With these five suggestions, vegetarians of all affiliations should be able to avoid starvation –or worse, undercover meat filtrations– while enjoying our fair, pork-laden city. Outside designated tourist areas, however, beware: the ham lies with bated breath.

Jordi is a professional writer and contributor to EatCatalunya who also blogs over at 99 Percent Space.

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Image of Juicy Jones by alephnaught via Flickr (Creative Commons). Thanks for sharing!

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7 Comments »

  • [...] you need further incentive, Eat Catalunya has put up a small piece of mine on vegetarian eateries in Barcelona, the beginning of a hopefully fruitful collaboration of great taste. Now go and love [...]

  • [...] Note: This is Part II of an on-going series of culinary walking guides for Barcelona neighborhoods by EatCatalunya’s resident walking food expert, Jordi, who [...]

  • [...] Gràcia Submitted by EatCatalunya on January 5, 2010 – 1:48 pm4213 Commentshttp://www.eatcatalunya.com/2010/01/05/gracia/Gr%C3%A0cia2010-01-05+21%3A48%3A45EatCatalunya Grácia started out as a faraway outlying town back when Barcelona was much smaller. Now it’s considered quite central, as the city has expanded over the past few hundred years. Once a working-class neighborhood, it’s now considered Barcelona’s most bohemian section, with decadent bars and restaurants filled with history. It’s also the place to go if you ever tire of Catalan cuisine, as international dining options abound. In its narrow streets, one can easily find countless Lebanese, Turkish and Greek restaurants, and there are also quite a few Japanese restaurants in the neighborhood as well. Cultural activities are plentiful here, and along Carrer Verdi, the most important street in Grácia, you’ll find theatres, movies (Cine Verdi is where you’ll want to go if you are looking to see a movie in its “versió original” — in its original language with subtitles, without dubbing) shops and casual dining. Grácia takes pride in its lively plazas, of which it has several (since this once was a town, after all) and which are flanked by restaurants with terrazas, stores and bars. In the summer is when these plazas come alive, and you’ll see locals out on the terrazas eating and drinking the night away until the wee hours of the morning. La Plaça del Sol (map, and pictured above) is Grácia’s largest plaza, and is considered by many to be the heart of the neighborhood. We prefer the nearby Plaça de la Vila de Grácia (also known Plaça de as Rius i Taulet, map), which is a bit smaller and more tranquil. While it’s not Catalan, Grácia’s most reknowned restaurant has to be El Botafumeiro, located on another of Grácia’s main streets, Gran de Grácia. Surprisingly, this is considered one of the best Galician restaurants in Spain, even though it’s clear on the other side of the country from Galicia. The speciality here is mariscada, but we can also recommend the cured hams and the artichoke. El Botafumeiro isn’t cheap (expect to pay about $70 per person), but the quality of the food (and the experience of meeting its eccentric owner, Moncho Neira) is worth it. For a more economical — and more Catalan — meal, try Restaurante Teatreneu (Terol 28), which specializes in cuina de mercat (old classic meals). In fact, there are quite a few affordable options for Catalan cuisine in the neighborhood. For strictly Catalan fare, check out La Llavor dels Orígens on Ramón i Cajal street (map). The menu is huge and very, very traditional — and cheap!  La Llavor makes an effort to source all its food from inside Catalunya, and also has other locations around the city if you get hooked. They also have an excellent selection of Catalan wines, and provide food to go if you are looking to eat outdoors in one the neighborhood’s many plazas. For modern yet traditional Catalan cuisine at an affordable price, our absolute favorite is La Singular at Francisco Giner 50 (review, map). The small restaurant is cozy and inviting, and is staffed by some of the friendliest ladies you’ll ever meet. Highly recommended. Or, if you are feeling a little homesick and want something ethnic, you’ll definitely want to check out our Gracia ethnic eateries walking tour. [...]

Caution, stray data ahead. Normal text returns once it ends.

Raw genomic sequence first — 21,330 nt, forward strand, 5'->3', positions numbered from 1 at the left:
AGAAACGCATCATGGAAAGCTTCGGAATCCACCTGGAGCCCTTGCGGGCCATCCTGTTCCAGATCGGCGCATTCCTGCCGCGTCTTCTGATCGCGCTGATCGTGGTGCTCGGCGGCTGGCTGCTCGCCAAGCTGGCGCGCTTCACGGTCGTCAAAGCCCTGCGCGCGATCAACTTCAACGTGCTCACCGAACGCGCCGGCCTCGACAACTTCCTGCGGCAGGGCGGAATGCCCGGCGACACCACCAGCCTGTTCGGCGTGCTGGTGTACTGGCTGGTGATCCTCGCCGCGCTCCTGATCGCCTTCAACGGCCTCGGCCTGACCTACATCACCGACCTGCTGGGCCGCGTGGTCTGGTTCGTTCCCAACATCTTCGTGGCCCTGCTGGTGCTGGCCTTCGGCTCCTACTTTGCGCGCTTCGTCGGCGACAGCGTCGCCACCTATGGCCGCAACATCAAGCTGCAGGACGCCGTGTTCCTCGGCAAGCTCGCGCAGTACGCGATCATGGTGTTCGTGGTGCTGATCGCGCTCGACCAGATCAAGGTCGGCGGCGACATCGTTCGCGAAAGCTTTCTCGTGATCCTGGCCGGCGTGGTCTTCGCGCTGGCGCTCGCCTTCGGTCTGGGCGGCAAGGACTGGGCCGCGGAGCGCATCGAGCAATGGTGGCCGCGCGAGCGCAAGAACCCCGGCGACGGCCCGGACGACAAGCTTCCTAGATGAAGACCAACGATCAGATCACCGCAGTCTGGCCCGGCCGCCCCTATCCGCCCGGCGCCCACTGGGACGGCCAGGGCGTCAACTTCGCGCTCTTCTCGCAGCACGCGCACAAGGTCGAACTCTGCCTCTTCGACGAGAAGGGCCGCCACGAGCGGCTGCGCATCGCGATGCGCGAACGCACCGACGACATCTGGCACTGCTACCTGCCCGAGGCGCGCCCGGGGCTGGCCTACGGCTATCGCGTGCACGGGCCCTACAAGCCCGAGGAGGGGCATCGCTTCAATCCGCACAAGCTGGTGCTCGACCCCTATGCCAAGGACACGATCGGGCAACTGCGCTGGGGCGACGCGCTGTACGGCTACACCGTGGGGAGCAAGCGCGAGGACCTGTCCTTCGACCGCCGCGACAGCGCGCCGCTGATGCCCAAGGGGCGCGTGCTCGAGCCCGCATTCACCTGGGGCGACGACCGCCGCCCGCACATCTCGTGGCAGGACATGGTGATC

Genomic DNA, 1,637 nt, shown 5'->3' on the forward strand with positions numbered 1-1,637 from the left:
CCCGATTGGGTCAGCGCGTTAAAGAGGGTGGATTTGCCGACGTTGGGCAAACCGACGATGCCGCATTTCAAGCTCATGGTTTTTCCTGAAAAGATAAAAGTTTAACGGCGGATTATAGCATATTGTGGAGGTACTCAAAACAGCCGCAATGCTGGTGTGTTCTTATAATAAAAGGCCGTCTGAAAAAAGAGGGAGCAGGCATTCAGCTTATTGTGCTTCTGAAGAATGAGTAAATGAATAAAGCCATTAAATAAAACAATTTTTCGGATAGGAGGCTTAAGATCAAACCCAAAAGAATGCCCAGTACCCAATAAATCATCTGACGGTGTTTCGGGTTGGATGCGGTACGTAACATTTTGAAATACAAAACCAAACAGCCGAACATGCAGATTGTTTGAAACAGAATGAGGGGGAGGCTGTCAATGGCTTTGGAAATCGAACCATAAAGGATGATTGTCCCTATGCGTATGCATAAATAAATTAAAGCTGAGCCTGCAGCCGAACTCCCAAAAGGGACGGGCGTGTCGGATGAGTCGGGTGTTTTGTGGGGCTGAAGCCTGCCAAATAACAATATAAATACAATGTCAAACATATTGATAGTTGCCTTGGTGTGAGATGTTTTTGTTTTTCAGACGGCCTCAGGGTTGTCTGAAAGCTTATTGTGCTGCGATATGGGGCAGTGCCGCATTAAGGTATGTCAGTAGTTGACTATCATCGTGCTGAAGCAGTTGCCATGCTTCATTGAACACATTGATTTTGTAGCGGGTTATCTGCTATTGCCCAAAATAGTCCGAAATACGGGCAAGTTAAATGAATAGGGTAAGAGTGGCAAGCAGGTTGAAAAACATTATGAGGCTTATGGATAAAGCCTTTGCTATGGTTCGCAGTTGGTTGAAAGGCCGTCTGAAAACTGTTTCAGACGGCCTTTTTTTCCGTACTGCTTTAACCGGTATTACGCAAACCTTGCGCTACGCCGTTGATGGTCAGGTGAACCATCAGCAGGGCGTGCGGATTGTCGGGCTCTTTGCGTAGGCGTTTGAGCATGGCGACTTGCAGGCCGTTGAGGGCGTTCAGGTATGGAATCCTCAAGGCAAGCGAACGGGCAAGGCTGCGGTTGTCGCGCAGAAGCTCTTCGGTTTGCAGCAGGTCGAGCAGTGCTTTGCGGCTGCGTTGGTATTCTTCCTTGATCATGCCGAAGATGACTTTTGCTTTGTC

• [...] importantly, gelato is now your chance to patch things up with your date after the vegetarian and ethnic eats fiascos. The Italians are masters in the art of amore, and gelato is one of their [...]